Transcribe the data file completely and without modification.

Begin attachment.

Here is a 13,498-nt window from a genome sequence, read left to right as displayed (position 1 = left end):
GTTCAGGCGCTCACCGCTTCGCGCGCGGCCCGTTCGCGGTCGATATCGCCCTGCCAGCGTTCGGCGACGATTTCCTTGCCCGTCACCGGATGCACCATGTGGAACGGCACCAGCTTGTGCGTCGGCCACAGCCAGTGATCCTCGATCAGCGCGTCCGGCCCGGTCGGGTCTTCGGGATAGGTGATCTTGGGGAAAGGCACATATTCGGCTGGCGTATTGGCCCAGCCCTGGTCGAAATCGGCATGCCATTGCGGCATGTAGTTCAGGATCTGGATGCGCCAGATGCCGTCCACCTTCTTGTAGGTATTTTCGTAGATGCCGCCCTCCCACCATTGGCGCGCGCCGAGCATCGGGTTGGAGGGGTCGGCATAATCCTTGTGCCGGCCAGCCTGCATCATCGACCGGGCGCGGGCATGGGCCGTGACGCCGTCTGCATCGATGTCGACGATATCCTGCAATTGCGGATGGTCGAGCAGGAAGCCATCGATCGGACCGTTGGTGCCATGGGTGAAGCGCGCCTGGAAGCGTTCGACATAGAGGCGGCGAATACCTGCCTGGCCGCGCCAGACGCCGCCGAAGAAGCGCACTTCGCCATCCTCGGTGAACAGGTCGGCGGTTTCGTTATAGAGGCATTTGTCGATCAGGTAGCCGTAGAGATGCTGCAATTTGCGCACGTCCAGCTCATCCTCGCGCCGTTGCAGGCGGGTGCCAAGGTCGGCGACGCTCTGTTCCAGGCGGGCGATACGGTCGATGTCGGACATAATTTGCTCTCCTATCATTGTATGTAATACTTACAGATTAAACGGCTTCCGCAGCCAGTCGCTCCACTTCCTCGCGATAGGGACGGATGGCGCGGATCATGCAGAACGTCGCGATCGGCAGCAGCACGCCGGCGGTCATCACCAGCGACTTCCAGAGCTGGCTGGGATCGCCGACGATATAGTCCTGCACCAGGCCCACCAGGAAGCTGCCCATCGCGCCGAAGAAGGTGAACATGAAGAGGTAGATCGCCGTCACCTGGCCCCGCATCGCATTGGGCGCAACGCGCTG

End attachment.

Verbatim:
Here is a 13,498-nt window from a genome sequence, read left to right as displayed (position 1 = left end):
GTTCAGGCGCTCACCGCTTCGCGCGCGGCCCGTTCGCGGTCGATATCGCCCTGCCAGCGTTCGGCGACGATTTCCTTGCCCGTCACCGGATGCACCATGTGGAACGGCACCAGCTTGTGCGTCGGCCACAGCCAGTGATCCTCGATCAGCGCGTCCGGCCCGGTCGGGTCTTCGGGATAGGTGATCTTGGGGAAAGGCACATATTCGGCTGGCGTATTGGCCCAGCCCTGGTCGAAATCGGCATGCCATTGCGGCATGTAGTTCAGGATCTGGATGCGCCAGATGCCGTCCACCTTCTTGTAGGTATTTTCGTAGATGCCGCCCTCCCACCATTGGCGCGCGCCGAGCATCGGGTTGGAGGGGTCGGCATAATCCTTGTGCCGGCCAGCCTGCATCATCGACCGGGCGCGGGCATGGGCCGTGACGCCGTCTGCATCGATGTCGACGATATCCTGCAATTGCGGATGGTCGAGCAGGAAGCCATCGATCGGACCGTTGGTGCCATGGGTGAAGCGCGCCTGGAAGCGTTCGACATAGAGGCGGCGAATACCTGCCTGGCCGCGCCAGACGCCGCCGAAGAAGCGCACTTCGCCATCCTCGGTGAACAGGTCGGCGGTTTCGTTATAGAGGCATTTGTCGATCAGGTAGCCGTAGAGATGCTGCAATTTGCGCACGTCCAGCTCATCCTCGCGCCGTTGCAGGCGGGTGCCAAGGTCGGCGACGCTCTGTTCCAGGCGGGCGATACGGTCGATGTCGGACATAATTTGCTCTCCTATCATTGTATGTAATACTTACAGATTAAACGGCTTCCGCAGCCAGTCGCTCCACTTCCTCGCGATAGGGACGGATGGCGCGGATCATGCAGAACGTCGCGATCGGCAGCAGCACGCCGGCGGTCATCACCAGCGACTTCCAGAGCTGGCTGGGATCGCCGACGATATAGTCCTGCACCAGGCCCACCAGGAAGCTGCCCATCGCGCCGAAGAAGGTGAACATGAAGAGGTAGATCGCCGTCACCTGGCCCCGCATCGCATTGGGCGCAACGCGCTG